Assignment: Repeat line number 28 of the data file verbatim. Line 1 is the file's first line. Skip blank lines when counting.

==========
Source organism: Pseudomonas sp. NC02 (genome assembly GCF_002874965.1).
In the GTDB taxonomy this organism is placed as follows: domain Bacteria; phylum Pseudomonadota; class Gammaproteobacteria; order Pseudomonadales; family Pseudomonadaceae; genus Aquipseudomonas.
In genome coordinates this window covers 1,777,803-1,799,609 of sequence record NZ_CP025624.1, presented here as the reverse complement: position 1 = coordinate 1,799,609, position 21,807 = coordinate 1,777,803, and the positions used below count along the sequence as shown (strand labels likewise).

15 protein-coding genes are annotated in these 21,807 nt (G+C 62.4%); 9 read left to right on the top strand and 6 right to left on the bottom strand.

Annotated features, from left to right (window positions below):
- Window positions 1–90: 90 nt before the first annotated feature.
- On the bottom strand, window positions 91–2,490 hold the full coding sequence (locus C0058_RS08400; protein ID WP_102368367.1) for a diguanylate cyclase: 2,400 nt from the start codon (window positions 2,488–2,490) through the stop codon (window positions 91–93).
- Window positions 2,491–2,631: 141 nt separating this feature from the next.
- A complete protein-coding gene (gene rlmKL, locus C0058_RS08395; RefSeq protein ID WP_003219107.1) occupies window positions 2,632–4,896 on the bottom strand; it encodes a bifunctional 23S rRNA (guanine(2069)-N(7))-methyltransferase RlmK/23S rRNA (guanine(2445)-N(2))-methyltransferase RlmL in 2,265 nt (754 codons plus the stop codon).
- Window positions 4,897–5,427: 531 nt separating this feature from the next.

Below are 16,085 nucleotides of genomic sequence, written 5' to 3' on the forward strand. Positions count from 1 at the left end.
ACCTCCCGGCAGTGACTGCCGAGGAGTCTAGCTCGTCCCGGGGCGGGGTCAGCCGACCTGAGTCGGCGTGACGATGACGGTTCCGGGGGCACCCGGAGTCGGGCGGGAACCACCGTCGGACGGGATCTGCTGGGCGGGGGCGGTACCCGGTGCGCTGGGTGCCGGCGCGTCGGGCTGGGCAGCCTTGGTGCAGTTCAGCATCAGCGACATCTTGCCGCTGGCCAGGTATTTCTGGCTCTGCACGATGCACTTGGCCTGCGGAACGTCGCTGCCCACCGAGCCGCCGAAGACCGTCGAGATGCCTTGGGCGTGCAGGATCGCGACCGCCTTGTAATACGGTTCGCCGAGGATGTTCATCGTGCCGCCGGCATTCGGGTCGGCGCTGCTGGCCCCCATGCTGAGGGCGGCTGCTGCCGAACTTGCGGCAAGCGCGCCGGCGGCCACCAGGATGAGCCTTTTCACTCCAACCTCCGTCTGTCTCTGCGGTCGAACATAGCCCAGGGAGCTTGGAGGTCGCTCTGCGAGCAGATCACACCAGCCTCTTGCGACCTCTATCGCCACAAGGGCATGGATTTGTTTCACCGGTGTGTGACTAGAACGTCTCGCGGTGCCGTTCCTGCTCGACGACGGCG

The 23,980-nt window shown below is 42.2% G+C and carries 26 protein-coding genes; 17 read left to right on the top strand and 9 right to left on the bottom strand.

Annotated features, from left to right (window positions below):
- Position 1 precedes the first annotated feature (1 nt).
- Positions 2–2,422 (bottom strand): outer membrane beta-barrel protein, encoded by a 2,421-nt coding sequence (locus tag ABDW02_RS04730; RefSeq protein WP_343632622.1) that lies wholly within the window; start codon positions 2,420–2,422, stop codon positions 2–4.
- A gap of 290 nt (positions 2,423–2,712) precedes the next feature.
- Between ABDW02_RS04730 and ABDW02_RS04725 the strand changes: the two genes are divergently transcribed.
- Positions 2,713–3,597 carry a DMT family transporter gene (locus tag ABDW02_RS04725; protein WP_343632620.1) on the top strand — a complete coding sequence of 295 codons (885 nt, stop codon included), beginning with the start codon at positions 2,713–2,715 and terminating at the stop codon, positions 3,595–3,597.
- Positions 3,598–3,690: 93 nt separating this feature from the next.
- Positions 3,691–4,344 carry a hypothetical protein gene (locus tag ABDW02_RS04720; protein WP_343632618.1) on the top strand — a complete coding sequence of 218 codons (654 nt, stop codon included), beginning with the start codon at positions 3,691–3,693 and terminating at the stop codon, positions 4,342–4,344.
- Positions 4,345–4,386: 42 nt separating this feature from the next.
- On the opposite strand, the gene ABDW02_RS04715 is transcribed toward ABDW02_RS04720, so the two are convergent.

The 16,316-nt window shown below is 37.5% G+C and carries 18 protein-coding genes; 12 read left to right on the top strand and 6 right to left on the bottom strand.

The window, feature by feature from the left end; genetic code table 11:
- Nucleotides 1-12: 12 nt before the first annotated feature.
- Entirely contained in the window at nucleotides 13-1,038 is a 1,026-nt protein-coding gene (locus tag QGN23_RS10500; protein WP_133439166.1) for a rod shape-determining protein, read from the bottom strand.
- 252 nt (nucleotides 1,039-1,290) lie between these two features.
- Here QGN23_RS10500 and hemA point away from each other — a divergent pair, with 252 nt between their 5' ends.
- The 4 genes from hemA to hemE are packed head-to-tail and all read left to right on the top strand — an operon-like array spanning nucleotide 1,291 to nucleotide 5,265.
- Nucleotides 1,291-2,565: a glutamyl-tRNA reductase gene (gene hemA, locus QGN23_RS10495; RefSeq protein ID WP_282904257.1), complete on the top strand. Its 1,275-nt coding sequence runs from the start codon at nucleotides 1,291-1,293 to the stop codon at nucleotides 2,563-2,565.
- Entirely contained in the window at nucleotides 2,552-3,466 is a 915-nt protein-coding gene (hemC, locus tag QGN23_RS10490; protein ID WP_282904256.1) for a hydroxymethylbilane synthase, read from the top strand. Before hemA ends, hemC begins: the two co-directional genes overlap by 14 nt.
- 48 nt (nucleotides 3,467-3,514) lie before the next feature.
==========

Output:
- 252 nt (nucleotides 1,039-1,290) lie between these two features.